Editas teases tiny sickle cell sample in effort to climb back into gene editing's upper echelon

Its been a rough and tumble 2022 for Editas Medicine, marked by a new executive team, the suspension of its lead asset and navigating a clinical hold on the efficacy portion of a sickle cell program.

But the company is elevating new data of that exact asset, EDT-301, as proof that its CRISPR ambitions are far from over. The company says safety data from the first two treated sickle cell patients and efficacy data from one show that the gene editing therapy works and is durable. 

The phase 1/2 RUBY trial update, announced Tuesday, found both of the patients successfully accepted the treatment and started to produce their own blood cells. Neither of the patients have so far reported vaso-occlusive events, staples of sickle cell disease where sickled red blood cells block blood flow. No adverse events related to the treatment have been reported among either patient to date, with data being accumulated through five and 1.5 months, respectively. Editas said hemoglobulin levels in the first patient treated exceeded the necessary levels to prevent red blood cell sickling. 

The news was a very small hint of promise for Editas, which is trying to regain its footing in a crowded group of companies focused on gene editing and gene therapies.

It's been just more than a year since Editas teased early data from six patients in a phase 1/2 trial of its now-shelved lead asset EDT-101 to treat a degenerative retinal disorder.The early preview caught some flak at the time given how limited the data were, but that clearly did not deter the company's new leadership. In an interview with Fierce Biotech, Editas’ top brass acknowledged the drop of good news should not be over-interpreted.

Instead, CEO Gilmore O’Neill and Chief Medical Officer Baisong Mei, M.D., Ph.D., said the data were early evidence that preclinical potential was translating in patients. O’Neill said what they have shown from the two patients is that the ex vivo editing is being done with a high degree of precision before being reintroduced back into the patient.

“And this is why the data have a high degree of translatability and why we feel it is a good thing and reasonable to share these preliminary data,” said O’Neill.

The CEO added that the company decided to show patient data around the five-month mark because that tends to be when the engraftment—the term for the body accepting the treatment and producing new blood cells—begins to plateau. Mei said additional data to be presented Tuesday morning will show that total hemoglobin and the percentage of fetal hemoglobin increased over the course of the five months. Both of the patients featured in the interim data are Black, a notable characteristic given that one in 13 Black or African-American babies are born with the sickle cell trait. The trial is open to all patients with severe sickle cell disease, according to Mei.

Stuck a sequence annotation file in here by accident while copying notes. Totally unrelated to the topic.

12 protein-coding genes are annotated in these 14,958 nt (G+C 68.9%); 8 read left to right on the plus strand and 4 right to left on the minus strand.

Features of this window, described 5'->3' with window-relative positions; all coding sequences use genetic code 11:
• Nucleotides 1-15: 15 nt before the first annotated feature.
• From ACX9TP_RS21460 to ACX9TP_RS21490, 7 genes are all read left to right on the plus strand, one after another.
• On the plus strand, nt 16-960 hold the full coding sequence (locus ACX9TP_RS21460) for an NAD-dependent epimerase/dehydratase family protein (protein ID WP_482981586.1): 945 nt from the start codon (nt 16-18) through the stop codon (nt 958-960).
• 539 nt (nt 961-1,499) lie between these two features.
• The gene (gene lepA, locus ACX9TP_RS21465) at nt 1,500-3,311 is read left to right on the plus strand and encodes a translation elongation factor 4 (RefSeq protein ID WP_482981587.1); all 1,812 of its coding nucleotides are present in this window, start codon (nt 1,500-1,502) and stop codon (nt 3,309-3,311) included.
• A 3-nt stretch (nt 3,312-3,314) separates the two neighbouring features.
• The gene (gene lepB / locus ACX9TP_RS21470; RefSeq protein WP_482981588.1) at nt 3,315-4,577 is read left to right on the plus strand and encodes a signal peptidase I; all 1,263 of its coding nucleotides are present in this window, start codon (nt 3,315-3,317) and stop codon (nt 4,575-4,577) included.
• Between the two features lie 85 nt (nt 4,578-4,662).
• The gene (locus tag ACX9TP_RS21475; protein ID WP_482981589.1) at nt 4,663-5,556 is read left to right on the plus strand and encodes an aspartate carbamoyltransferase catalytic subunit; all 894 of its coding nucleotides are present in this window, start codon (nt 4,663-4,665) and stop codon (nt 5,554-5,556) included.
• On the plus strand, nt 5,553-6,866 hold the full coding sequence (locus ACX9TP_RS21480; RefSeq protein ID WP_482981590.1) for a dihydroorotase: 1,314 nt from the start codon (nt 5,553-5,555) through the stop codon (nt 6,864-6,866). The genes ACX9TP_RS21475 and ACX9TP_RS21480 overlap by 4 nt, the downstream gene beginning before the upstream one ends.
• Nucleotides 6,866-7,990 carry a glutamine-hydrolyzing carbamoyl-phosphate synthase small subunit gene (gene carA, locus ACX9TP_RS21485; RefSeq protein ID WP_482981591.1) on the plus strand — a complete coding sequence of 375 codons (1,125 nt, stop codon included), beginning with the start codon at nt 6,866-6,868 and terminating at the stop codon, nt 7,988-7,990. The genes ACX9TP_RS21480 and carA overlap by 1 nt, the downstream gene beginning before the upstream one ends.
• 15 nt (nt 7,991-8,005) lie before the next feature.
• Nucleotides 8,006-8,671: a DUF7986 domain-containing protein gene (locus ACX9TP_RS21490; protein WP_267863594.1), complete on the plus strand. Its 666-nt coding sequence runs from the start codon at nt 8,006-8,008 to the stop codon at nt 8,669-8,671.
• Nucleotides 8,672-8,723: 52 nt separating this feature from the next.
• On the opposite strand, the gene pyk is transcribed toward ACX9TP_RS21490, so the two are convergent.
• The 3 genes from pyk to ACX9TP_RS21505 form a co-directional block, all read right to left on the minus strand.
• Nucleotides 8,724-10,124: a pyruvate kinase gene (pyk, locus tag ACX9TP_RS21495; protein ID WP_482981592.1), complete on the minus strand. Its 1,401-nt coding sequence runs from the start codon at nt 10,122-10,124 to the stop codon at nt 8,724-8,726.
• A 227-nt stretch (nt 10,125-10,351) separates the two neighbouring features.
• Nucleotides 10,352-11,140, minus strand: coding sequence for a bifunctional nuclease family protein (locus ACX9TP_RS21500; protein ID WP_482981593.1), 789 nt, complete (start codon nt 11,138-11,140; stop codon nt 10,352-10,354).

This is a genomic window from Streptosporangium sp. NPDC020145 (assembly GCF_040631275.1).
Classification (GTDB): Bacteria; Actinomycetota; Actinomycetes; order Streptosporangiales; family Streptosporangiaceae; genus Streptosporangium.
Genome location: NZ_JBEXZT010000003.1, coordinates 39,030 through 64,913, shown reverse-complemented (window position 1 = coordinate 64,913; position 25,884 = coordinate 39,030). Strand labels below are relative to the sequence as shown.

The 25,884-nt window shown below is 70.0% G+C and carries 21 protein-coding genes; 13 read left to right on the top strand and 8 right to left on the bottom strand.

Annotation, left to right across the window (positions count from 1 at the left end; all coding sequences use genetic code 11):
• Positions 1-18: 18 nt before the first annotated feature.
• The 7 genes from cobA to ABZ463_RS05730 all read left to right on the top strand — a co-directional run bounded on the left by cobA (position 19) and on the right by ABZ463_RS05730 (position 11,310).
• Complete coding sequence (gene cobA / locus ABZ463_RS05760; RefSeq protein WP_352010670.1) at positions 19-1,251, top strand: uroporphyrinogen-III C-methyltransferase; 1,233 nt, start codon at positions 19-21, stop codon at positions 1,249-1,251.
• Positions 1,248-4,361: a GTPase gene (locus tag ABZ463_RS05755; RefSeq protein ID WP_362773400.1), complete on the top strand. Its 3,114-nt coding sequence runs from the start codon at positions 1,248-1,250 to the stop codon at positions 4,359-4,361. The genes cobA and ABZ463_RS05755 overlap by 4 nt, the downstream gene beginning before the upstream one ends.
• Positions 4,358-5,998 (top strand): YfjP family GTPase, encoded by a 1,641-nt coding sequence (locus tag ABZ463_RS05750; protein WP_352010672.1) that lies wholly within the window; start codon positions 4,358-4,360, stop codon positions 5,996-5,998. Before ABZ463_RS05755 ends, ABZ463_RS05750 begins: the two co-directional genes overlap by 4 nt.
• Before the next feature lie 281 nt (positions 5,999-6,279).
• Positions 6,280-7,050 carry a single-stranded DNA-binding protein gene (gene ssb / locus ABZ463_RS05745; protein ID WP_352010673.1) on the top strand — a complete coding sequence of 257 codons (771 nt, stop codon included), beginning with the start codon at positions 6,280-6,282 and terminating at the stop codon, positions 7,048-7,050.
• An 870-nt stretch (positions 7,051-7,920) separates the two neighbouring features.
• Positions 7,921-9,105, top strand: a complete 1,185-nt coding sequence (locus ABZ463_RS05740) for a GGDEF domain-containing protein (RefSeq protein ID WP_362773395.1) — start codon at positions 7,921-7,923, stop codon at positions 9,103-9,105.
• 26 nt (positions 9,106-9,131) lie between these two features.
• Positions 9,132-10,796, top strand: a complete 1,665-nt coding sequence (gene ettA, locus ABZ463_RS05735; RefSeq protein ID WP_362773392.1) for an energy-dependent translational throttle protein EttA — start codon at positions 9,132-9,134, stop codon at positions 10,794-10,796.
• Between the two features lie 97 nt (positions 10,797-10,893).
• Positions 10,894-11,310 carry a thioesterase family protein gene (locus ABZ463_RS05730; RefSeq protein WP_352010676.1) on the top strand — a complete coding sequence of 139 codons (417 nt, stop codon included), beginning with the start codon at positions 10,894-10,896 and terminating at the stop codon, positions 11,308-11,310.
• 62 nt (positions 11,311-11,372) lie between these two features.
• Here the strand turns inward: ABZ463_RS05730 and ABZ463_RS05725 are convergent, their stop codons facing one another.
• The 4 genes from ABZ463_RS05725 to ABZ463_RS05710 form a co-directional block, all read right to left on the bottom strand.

The sickle cell data come a few weeks after Editas elected to shelve its lead asset, EDT-101, as a treatment for a severe eye disease. The company previously reported that three out of 14 evaluable patients with Leber congenital amaurosis had clinically meaningful improvements following treatment, two of which were homozygous for the LCA10 gene. Electing to focus only on homozygous patients would’ve meant reducing the already-small patient population down to about 300 across the U.S.

That was evidently too few, as the company decided to pause enrollment of the corresponding BRILLIANCE trial and seek a partner. O'Neill declined to provide an update on how such discussions were going. 

At the time of the decision, O’Neill said Editas’ larger ambitions of being a top gene editing company are unchanged, challenging an investor’s characterization that the company was falling off the podium in the race for new medicines. 

“With regard to overall view of market opportunity and most importantly, the competitive intensity of the space, I think first thing I’d do is challenge the characterization that our sickle cell 301 program is fifth or sixth,” he said. “It is not; it is much higher up than that.”

Fellow sickle cell competitors with gene therapies include CRISPR Therapeutics (which is partnered with Vertex), bluebird bio and Beam Therapeutics. In light of the new data, O’Neill expanded on this confidence, saying that it's in his and Mei’s belief that there is room for more than one product in the sickle cell treatment market.

“I think another important point is that we believe … that the vast majority of the prevalent patient population with sickle cell disease, and hopefully beta thalassemia, will still be awaiting therapy at the time of our launch,” he said, adding he also believes there’s potential for EDT-301 to differentiate itself. 

It will be a few months before O’Neill may be able to speak to that hope with more confidence. According to O’Neill, additional patients have been enrolled, with their cells collected and edited but not yet infused. Editas plans to release additional data by the middle of 2023.